Take the roll of plastic wrap out of the box. Using a razor knife, cut a slit down the roll's length through all layers, then make a cut in the center around the plastic roll. Now, when you remove a piece of plastic wrap, it's already cut into small rectangles!

Until next time, have fun claying around!

by Janet Alexander 
Technical Adviser

Monday, November 3, 2014

In The Studio - Making Rivet Heads

See how close the rivet heads
are to the U shaped elements?
The other day a friend of mine asked for help getting ready for a show after she injured her hand. One of the tasks I agreed to do was to rivet a brooch that had been partially completed. Kim had already cut the backing, soldered pin parts, drilled holes for the rivets, and attached squared off, U-shaped elements to hold a chain. The rivet holes were really close to the U elements, and since I don't do much riveting on a regular basis I was worried that I would mar the metal or the U elements while hammering the rivet head. I was originally taught to rivet both heads on the wire while it was in the rivet hole - moving back and forth from one side to the other, but I knew I needed to alter that technique to complete this project.

I curled the ends of the wires, so they
wouldn't fall out. 

First, I tried to rig a micro bench block. The rivet making theory is that metal has to touch metal has to touch metal - hammer to wire to steel bench block. But with all the bits that were soldered to the back, I couldn't easily place the wire on my 4" block to rivet it. So, I took a small dapping tool, turned it upside down, fitted it into my vise, carefully settled the wire onto the flat end of the mandrel, and started tapping away. It worked, but the wire kept slipping around and I formed a very unattractive rivet head.

You could also perform this technique
using a wire gauge. Instead, I just took
a scrap piece of brass and drilled holes
with the drill bit/wire gauges I use most often.
Then I thought if one rivet head was already formed, I could easily thread it through from the back and just complete the connection on the front of the pin. I used my butane torch to form a ball on the end of a piece of 18g wire (the size of the existing holes), drilled an 18g hole in a piece of brass and all the way through my bench pin, threaded the balled wire through the brass and bench pin, and hammered the ball into a rivet head! So easy. I'm going to use this method from now on. I'm sure other fabricators have already discovered these tricks, but they were real "aha!" moments for me.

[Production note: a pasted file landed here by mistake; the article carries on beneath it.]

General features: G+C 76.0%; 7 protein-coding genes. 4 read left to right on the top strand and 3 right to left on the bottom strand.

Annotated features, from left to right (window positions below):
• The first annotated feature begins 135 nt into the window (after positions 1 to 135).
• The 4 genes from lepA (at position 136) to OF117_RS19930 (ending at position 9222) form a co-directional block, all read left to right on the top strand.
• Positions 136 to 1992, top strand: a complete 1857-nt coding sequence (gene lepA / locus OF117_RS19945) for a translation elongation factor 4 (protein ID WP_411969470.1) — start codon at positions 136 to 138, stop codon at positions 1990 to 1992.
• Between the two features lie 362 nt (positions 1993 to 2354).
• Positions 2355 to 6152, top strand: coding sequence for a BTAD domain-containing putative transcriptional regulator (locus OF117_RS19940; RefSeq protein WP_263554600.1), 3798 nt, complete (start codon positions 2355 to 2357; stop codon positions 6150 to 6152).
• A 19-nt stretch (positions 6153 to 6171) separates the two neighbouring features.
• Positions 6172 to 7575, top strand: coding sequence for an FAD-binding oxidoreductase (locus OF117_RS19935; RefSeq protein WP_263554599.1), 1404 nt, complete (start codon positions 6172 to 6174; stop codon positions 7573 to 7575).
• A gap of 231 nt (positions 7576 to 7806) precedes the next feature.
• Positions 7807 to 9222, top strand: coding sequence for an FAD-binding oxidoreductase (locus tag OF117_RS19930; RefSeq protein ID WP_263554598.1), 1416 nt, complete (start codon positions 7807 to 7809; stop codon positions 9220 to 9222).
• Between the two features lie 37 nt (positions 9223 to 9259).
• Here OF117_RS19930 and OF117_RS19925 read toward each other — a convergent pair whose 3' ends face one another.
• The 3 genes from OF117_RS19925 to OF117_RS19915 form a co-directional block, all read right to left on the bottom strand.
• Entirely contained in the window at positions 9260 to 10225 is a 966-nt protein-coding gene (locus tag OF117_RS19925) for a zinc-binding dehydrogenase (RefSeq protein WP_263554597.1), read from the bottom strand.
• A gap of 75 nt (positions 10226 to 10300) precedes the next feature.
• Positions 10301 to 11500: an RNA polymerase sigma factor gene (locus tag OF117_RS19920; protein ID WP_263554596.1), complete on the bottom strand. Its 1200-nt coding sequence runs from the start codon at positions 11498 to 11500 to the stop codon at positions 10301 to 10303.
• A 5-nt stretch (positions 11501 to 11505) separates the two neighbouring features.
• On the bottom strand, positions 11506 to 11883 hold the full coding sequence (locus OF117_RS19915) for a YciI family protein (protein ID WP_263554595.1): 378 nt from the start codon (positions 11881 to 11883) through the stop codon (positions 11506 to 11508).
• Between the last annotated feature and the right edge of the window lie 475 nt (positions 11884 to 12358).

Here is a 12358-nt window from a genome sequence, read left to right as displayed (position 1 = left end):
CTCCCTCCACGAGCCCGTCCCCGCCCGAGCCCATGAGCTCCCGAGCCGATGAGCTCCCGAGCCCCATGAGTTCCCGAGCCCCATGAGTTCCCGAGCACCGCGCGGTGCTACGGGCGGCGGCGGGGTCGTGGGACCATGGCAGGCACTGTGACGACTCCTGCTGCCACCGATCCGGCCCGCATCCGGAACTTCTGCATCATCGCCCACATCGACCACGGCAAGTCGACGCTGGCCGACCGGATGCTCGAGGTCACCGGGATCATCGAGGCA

Some folks have trouble balling the end of sterling wire without getting an unattractive rippled surface. This ripple is just like reticulation, it's the copper content of the sterling moving under the top layer of silver, deforming it. Don't quote me (perhaps our Tech Advisor and resident goldsmith, Janet Alexander, will chime in in the comments section), but I think this effect has to do with the rapid cooling of the metal.

Oxidation formed by balling wire
is really thin and can be removed easily
with sandpaper. No need to pickle.
What I do is to hold the wire perpendicularly at the very tip of the inner blue flame (which is the hottest part of the flame) until a ball is formed, but instead of quickly removing the wire, I linger a second or two slightly above in the bushier part of the flame and very slowly move the wire upwards to cool it. Then I drop it in water to quench it. This slower ball forming method has never failed me. I always get a smooth sterling ball. Of course you could use fine silver, which doesn't deform at all, but fine silver is softer than sterling and isn't always an option.

I'm so glad I was able to help out a friend, and learn something new in the process.

Posted by Lora Hart ~
Artistic Advisor